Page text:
As summer fades and autumn begins, some people are eagerly looking forward to the comfort and normalcy of colorful leaves, football games, and pumpkin spice lattes. For other folks, though, the shorter days and colder temperatures of the fall and winter season can trigger a type of depression known as seasonal affective disorder, or SAD.
Considering all the challenges 2020 has posed already, it can be hard to know if your mental health is being impacted by SAD or more unique personal and social factors (or all of the above). With this in mind, Southeastern Med offers this brief guide to help explain seasonal affective disorder, including tips for grabbing back some of the sunnier feelings of the summertime.
What is SAD?
SAD is a subtype of major depression or bipolar disorder and is related to the changes in seasons; people with SAD have symptoms of depression every year at the same time. Similar to other types of mental illnesses, SAD involves more persistent symptoms and impaired functioning, whether it be at school, at work, or at home (in relationships, for example).
For most people, symptoms begin in the fall as days get shorter and are characterized by low energy, increased sleep, and increased appetite. As days get longer and sunnier in the spring, symptoms tend to go away. In rare cases, people can have symptoms in reverse, feeling depressed during the summer months and better in the fall/winter.
Symptoms of SAD can be different for everyone, but generally, they mirror common symptoms of depression, including:
- Less energy for everyday tasks
- Trouble concentrating
- Fatigue and desire to sleep more
- Increased appetite and cravings for sweet or starchy foods
- Weight gain
- Increased desire to be alone
- Feelings of hopelessness and sadness
- Feelings of guilt and worry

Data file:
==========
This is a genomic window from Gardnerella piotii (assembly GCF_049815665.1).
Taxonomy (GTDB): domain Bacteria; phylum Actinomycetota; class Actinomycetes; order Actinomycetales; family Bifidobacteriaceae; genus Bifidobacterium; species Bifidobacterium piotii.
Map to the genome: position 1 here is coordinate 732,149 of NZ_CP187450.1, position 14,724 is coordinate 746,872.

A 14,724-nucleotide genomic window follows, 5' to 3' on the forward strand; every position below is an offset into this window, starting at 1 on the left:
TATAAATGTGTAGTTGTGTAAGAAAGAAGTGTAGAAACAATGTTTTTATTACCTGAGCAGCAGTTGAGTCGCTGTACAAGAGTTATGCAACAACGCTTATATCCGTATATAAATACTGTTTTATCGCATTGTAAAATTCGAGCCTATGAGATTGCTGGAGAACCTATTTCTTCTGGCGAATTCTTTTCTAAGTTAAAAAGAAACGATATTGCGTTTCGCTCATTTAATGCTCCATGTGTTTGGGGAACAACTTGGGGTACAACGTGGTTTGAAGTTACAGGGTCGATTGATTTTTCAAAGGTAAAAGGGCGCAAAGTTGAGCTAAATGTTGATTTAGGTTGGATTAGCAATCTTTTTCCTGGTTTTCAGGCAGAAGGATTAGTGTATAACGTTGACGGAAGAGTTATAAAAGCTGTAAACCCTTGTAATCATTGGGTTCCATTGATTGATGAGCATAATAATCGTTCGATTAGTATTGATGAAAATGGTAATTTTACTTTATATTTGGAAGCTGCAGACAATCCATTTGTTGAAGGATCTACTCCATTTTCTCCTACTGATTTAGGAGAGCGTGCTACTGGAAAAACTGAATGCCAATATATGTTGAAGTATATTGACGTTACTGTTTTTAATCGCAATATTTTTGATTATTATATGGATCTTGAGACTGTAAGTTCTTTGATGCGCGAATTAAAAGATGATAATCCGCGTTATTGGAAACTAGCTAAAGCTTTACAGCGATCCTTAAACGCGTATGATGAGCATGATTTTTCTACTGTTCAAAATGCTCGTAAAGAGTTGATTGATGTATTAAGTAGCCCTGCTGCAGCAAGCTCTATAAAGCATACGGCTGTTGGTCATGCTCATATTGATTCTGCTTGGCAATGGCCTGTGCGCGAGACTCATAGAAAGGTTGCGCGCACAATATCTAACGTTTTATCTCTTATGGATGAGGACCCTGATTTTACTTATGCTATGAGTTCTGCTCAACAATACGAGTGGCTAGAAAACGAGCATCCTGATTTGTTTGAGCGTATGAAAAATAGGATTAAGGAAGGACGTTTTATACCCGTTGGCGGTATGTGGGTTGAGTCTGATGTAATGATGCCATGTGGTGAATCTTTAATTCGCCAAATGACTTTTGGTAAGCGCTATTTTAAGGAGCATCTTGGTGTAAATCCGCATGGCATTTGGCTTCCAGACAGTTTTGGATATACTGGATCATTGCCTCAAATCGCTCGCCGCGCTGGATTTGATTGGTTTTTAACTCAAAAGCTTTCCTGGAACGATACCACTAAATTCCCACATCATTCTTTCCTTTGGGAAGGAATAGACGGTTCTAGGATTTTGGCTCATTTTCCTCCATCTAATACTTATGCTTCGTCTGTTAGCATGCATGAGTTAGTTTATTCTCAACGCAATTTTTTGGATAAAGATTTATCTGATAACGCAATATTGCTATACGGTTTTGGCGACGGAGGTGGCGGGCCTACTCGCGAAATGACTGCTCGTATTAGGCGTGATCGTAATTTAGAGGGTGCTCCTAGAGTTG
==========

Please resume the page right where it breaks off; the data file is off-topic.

- Social and relationship problems
What Causes SAD?
Though we don’t know the exact cause for SAD, experts believe it’s related to hormonal changes in the brain. The reduced sunlight of fall and winter can cause a drop in serotonin, a brain chemical that affects your mood. Melatonin levels can drop too, also affecting your mood and sleep.
SAD is more common in women, people who have a family history of depression and SAD, and those who have depression or bipolar disorder. It usually starts in young adulthood, and because it’s related to the lack of sunlight in the winter, the condition is also diagnosed more in countries that have less sunshine during winter months.
How is SAD Treated?
Treatment for SAD can vary and may include light therapy, antidepressant medications, and counseling.
With light therapy, you sit a few feet from a special light box that uses bright light — about 20 times brighter than normal room lighting. The therapy mimics natural outdoor light, changing the levels of the chemicals in your brain that affect mood.
Sometimes eating better, adding more Vitamin D, and making an effort to get outside during the day for more natural light are all it takes to feel better. But when symptoms continue and have an impact on your day-to-day life, it’s important to talk to your doctor. Like other types of depression, SAD can lead to more serious problems if it’s not treated, or symptoms could be a sign of a different medical issue.
If you feel you might have SAD and want to learn more, contact your personal physician or reach out to Southeastern Med today.